The process claimed according to the invention is suitable for the preparation of SiC-linked systems which are used in the area of polyurethane foam stabilizers (e.g.: hot flexible foam, rigid foam, cold foam, ester foam, etc.), which are used as mold release agents (silicone waxes, radiation-curing systems, such as, for example, silicone acrylates, etc.), which are used in paint additives as antifoams, deaerators, lubricant and leveling additives, in applications of wetting agents, in cosmetic formulations for thickeners, emulsifiers, etc.

The process according to the invention is explained in more detail by the following examples. The percentage SiH conversions mentioned in the examples are determined indirectly by treating the reaction product obtained with sodium butylate in n-butanol and volumetrically determining the amount of hydrogen which can still be eliminated.

EXAMPLES

The following non-limiting examples help illustrate the present invention.

Activation, According to the Invention, of a Commercial Catalyst:

10 ml of a 1% strength solution of a commercial Karstedt catalyst [H2C═CH—Si(CH3)2—O—Si (CH3)2—CH═CH2]3Pt2 in toluene were saturated at 25° C. over a period of 5 minutes with ethylene by passing it in.

Example 1 According to the Invention

Preparation of a Polysiloxane/Polyoxyalkylene Block Copolymer (Flexible PU Foam Stabilizer):

80.2 g of a polyether having the average formula:
CH2═CH—CH2O—(C2H4O)3(C3H6O)29—CH3

15.1 g of a polyether having the average formula:
CH2═CH—CH2O—(C2H4O)11(C3H6O)16—CH3

40.5 g of a polyether having the average formula:
CH2═CH—CH2O—(C2H4O)31(C3H6O)—CH3

115.8 g of a polyether having the average formula:
CH2═CH—CH2O—(C2H4O)31(C3H6O)42—OH
were initially introduced together with 60 g of a siloxane having the average formula:
(CH3)3SiO—[(CH3)2SiO—]70—[(CH3)HSiO—]7—Si(CH3)3
at 25° C. with stirring into a flask which had been rendered inert with argon and was provided with a stirrer, thermometer and reflux condenser, and 0.35 ml (8 ppm of platinum) in the form of the above catalyst prepared according to the invention was added. The reaction matrix consisting of polyethers and hydrogensiloxane was initially two-phase and turbid.

Within a few minutes, the temperature of the reaction mixture increased to 36° C. After about 35 minutes, the previously turbid reaction mixture reaches the clear point, which was optically easily detectable and indicated the end of the reaction. In addition, a gas volumetric SiH determination (decomposition of a weighed-in sample at the gas biuret with the aid of a sodium butylate solution) demonstrated quantitative conversion.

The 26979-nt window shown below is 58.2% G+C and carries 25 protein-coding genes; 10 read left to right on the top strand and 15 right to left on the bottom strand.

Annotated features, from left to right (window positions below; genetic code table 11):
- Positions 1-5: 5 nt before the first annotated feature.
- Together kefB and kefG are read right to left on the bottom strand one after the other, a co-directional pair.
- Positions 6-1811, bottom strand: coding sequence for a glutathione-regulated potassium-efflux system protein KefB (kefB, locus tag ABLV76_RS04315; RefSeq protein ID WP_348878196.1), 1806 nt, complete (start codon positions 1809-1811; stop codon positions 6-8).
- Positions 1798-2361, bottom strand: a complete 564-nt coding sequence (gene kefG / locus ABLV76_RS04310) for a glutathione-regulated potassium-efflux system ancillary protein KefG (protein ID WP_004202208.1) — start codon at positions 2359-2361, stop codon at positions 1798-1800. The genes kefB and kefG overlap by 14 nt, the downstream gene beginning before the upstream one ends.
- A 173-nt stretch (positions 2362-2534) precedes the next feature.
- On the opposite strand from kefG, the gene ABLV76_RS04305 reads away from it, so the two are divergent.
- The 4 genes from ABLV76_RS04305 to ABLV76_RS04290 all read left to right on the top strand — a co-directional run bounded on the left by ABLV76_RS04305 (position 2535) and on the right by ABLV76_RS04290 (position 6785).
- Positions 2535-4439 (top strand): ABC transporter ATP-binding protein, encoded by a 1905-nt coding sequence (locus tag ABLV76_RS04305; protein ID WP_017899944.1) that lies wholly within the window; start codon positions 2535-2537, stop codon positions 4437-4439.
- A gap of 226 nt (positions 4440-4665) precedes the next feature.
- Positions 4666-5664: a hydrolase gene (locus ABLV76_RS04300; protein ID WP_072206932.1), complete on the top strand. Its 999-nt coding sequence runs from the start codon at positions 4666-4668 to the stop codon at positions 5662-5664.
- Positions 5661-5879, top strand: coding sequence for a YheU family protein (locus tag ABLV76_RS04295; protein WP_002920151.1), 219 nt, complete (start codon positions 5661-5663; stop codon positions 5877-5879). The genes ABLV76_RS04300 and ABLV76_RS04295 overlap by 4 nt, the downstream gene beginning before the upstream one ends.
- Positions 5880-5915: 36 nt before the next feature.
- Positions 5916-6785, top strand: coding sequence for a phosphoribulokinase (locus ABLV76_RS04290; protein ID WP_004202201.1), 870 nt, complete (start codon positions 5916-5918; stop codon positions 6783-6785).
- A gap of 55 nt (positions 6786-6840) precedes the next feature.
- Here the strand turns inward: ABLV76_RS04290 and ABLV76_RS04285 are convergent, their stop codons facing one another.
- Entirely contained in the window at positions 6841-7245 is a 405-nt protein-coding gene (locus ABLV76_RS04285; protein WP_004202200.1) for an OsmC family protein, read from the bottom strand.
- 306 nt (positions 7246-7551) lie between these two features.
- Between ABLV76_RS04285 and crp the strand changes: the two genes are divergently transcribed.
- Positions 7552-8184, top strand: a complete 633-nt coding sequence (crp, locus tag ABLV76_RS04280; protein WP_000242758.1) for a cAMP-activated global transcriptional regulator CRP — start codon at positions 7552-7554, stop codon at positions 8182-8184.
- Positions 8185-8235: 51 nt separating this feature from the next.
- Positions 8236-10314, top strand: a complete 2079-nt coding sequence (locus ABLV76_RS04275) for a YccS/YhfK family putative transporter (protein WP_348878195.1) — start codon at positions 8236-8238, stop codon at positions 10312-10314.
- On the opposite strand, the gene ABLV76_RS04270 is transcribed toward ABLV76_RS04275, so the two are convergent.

Example 2 Comparative Example

Preparation of a Polysiloxane/Polyoxyalkylene Block Copolymer (Flexible PU Foam Stabilizer):

Using the starting materials from example 1, 80.2 g of a polyether having the average formula:
CH2—CH—CH2O—(C2H4O)3(C3H6O)29—CH3

15.1 g of a polyether having the average formula:
CH2═CH—CH2O—(C2H4O)11(C3H6O)16—CH3

40.5 g of a polyether having the average formula:
CH2═CH—CH2O—(C2H4O)31(C3H6O)—CH3

115.8 g of a polyether having the average formula:
CH2═CH—CH2O—(C2H4O)31(C3H6O)42—OH
were initially introduced together with 60 g of a siloxane having the average formula:
(CH3)3SiO—[(CH3)2SiO—]70—[(CH3)HSiO—]7—Si(CH3)3
at 25° C. with stirring into a flask which had been rendered inert with argon and was provided with a stirrer, thermometer and reflux condenser, and 0.43 ml (12 ppm of platinum) was added in the form of the Karstedt catalyst [H2C═CH—Si(CH3)2—O—Si(CH3)2—CH═CH2]3Pt2. The clear point of the reaction mixture was reached after 110 minutes (temperature increase 7° C.), and a gas volumetric SiH conversion of 98% was found after a total reaction time of 120 minutes.

Example 3 Comparative Example

Preparation of a Polysiloxane/Polyoxyalkylene Block Copolymer (Flexible PU Foam Stabilizer):

Analogously to examples 1 and 2, 0.47 ml (13 ppm of Pt) in the form of the 2-methylnaphthoquinone-divinyltetramethyldisiloxan-platinum(0) complex (preparation according to WO-A-98/00463, pages 15 to 17 above) were added to the reaction batch described there. After 140 minutes, only a temperature increased of 3° C. being recorded, the reaction batch reached quantitative conversion on passing through the clear point.

The testing of the performance characteristics of the foam stabilizers prepared is effected using a foam formulation in the following manner:

In each case 300 parts of a commercial polyether for the preparation of flexible polyurethane foams, which had three hydroxyl groups in the average molecule and has a molecular weight of 3500, were mixed with 15 parts of water, 15 parts of a customary physical blowing agent, the corresponding amount of the foam stabilizer to be investigated, 0.33 part of diethylenetriamine and 0.69 part of tin octanoate with thorough stirring. After addition of 189 parts of toluene diisocyanate (isomer mixture of 2.4 and 2.6 in the ratio 4:1), stirring was effected for 7 seconds at 2500 rpm using a Glatt stirrer and the mixture was poured into a box open at the top. A fine-pore foam which is characterized by the following parameters forms: